Titanic is one of the best games in the Los Angeles area. Here are our other recommendations for great escape rooms around Los Angeles.
I’ll never let go.
Location: Marina Del Rey, California
Date played: June 2, 2017
Team size: 2-6; we recommend 2-3
Duration: 60 minutes
Price: $26-40 per ticket depending upon team size
Story & setting
Trapped in steerage aboard the sinking RMS Titanic, we had to escape or lose our lives to the freezing North Atlantic.
Titanic’s set felt industrial and ship-like. The walls looked like metal lined with rivets. The ceiling was deliberately designed. All of the puzzles were born of set-based interactions.
Worked deeply into the set, each interaction felt part of the ship. Most of the challenges weren’t all that difficult, but they were satisfying.
The set and the interactions built into it were tons of fun.
Each solve felt large and frequently cinematic.
Early in the game I encountered a puzzle that I thought was truly out of place and silly… until later in the room escape its presence suddenly felt brilliant.
A few props and interactions had too much wear and tear. They could be refreshed with minimal investment.
Titanic felt a little light on content. It would have benefitted from another puzzle or two.
Given the exciting interactions along the way, I wanted a bigger, more intense ending.
Should I play 60Out’s Titanic?
Titanic was a lot of fun. The puzzling and large set were wonderfully intermingled and satisfying to solve.
Titanic was a cinematic adventure that put the players in the starring role. We experienced the drama. While it wasn’t the most challenging of escape rooms, the journey was exciting and fun.
When my biggest critique is that I wished Titanic delivered more of what it did so well, it’s a room escape worth visiting.
Book your hour with 60Out’s Titanic, and tell them that the Room Escape Artist sent you.
Full disclosure: 60Out provided media discounted tickets for this game.
Played this game on Sat July 29 with a three person team. Your review was spot on. While the set is awesome, the electronics were a bit too knacky. And, there needs to be 2 or 3 more puzzles/objectives to make it a 60 minute room. Without a timer for reference, we thought we were behind but ended the room with more than 15 minutes to spare.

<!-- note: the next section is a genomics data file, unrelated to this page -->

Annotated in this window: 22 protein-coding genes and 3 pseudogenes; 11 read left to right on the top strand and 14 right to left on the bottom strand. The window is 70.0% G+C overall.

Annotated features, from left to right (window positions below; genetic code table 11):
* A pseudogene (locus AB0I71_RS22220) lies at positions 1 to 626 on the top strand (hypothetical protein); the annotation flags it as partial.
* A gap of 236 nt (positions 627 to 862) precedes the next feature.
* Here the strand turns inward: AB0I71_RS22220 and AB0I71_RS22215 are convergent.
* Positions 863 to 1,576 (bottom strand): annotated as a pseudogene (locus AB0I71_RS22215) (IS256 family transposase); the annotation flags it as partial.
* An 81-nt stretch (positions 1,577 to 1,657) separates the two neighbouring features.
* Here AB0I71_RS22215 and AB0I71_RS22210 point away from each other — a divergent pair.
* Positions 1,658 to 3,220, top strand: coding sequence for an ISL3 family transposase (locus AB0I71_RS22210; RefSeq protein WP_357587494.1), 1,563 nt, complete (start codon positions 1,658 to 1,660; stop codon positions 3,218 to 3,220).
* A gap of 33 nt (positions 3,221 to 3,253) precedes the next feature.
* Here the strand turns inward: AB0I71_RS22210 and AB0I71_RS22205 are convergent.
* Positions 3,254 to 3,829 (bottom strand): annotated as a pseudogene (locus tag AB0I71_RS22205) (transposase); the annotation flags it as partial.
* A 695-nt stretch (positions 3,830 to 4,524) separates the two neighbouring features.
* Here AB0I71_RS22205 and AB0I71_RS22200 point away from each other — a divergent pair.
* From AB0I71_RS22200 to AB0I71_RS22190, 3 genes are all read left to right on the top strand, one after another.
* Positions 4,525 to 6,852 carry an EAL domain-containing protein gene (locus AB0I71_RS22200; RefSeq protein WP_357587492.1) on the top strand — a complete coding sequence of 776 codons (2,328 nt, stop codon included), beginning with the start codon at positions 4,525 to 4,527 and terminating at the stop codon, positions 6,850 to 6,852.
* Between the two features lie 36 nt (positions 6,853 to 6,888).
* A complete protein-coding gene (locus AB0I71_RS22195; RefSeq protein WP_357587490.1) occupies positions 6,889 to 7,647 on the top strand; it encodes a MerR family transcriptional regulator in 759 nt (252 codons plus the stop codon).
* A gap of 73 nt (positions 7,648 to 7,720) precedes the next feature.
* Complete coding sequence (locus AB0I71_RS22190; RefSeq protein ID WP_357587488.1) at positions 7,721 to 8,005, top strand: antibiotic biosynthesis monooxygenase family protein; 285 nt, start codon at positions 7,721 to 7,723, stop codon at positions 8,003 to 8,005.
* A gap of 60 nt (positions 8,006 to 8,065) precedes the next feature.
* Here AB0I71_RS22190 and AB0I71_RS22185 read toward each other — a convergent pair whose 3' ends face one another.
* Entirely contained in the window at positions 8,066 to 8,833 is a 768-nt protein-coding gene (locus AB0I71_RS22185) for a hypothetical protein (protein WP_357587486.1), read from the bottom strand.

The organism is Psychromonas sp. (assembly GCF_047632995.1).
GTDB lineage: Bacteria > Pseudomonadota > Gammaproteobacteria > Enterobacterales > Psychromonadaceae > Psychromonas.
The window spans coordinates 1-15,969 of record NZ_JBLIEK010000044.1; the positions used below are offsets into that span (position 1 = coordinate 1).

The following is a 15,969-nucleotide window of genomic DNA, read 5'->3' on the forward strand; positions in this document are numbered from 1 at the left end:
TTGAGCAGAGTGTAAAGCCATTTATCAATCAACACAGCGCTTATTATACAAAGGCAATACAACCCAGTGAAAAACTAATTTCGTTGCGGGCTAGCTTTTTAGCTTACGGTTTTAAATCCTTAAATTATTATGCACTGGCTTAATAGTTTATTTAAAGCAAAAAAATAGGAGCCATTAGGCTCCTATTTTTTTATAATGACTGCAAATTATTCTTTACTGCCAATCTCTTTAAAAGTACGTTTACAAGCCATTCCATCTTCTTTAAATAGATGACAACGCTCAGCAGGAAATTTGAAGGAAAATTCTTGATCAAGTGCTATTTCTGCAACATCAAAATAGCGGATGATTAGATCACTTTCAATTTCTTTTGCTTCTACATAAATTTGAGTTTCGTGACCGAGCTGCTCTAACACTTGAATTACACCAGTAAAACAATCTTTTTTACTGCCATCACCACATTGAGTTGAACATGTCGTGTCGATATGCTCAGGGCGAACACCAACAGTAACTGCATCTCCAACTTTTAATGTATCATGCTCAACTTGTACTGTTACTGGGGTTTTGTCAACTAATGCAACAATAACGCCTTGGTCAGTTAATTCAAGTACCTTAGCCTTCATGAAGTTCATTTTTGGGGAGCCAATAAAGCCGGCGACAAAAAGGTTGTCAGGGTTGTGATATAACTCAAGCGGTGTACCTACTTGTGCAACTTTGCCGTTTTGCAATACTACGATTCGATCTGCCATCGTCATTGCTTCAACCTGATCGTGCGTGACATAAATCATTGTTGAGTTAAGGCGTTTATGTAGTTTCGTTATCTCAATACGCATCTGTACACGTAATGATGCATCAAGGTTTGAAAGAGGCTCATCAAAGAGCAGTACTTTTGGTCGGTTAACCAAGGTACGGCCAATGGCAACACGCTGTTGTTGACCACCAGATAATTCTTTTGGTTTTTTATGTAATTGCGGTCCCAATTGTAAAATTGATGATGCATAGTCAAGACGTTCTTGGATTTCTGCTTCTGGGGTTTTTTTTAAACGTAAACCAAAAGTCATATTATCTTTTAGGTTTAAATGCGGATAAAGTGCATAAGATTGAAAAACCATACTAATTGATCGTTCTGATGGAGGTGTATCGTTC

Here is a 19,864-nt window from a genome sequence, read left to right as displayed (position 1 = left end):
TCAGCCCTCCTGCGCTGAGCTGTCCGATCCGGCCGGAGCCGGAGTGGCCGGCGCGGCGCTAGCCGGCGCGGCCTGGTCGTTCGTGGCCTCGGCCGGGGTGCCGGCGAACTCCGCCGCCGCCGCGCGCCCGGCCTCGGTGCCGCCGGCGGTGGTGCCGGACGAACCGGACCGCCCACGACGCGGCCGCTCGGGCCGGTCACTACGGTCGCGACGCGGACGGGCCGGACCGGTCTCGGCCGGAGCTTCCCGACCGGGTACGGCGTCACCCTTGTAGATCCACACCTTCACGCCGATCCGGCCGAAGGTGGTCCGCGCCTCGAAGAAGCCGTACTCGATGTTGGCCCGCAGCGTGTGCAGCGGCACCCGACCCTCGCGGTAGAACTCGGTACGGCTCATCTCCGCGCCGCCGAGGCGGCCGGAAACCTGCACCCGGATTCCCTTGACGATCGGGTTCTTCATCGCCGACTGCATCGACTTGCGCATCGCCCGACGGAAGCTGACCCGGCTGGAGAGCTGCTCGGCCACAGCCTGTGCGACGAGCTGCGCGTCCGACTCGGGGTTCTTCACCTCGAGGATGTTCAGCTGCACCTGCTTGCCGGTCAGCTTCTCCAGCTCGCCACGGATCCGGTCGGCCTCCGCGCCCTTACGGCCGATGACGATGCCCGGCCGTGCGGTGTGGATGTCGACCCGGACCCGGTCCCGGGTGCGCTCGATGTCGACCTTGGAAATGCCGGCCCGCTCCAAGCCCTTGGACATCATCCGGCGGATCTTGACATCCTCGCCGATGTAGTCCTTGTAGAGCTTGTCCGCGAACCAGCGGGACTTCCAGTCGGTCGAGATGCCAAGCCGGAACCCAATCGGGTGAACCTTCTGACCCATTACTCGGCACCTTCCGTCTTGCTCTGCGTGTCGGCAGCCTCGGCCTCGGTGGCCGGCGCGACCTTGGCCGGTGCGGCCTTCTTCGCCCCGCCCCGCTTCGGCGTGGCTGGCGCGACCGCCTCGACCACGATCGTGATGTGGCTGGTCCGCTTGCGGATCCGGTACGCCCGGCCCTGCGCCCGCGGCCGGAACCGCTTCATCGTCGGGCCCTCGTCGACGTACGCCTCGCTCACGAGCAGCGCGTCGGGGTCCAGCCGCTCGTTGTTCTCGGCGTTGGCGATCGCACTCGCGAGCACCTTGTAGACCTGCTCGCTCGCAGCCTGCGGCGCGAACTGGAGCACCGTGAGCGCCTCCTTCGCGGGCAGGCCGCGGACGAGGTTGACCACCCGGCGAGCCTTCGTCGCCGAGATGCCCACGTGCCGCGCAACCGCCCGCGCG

We played this room and another 60 out room (Ghost Ship at another 60 out location), followed by Quest Factory’s Queen Anne’s Revenge. All were played on the same day and all are Russian built rooms. Are you experiencing the same phenomenon as us when it comes to Russian rooms and the electronics either not working or working poorly?
Yeah, I think that Russian-designed rooms with finicky electronics is a thing. If I had to take a guess… What I think is happening here is that these games are being imported and the tech is not bulletproof, plus owners of theses games in the States are not the people who created the tech in the first place.
It’s really damn hard to create escape room tech that has a low rate of failure… I don’t know how many people truly do it well, but I think it’s a small club.
I had no idea until I read this comment thread that the three rooms referenced above were imported from Russia. I have seen some incredible looking rooms in videos online but I’ve never seen any in person. At least not to my knowledge. I am visiting 60out tomorrow to play Titanic and Wizard. I’ve heard great things about 60out from any of my own players who have visited me and I’m excited to give them a try. As an escape room owner, it’s a little like a busman’s holiday but it’s still my favorite thing to do as a hobby. We don’t get to Los Angeles very often so when we do on a day trip, we try to make the most of it. This review and this comment will make my trip more engaging. Thanks to David S and David L.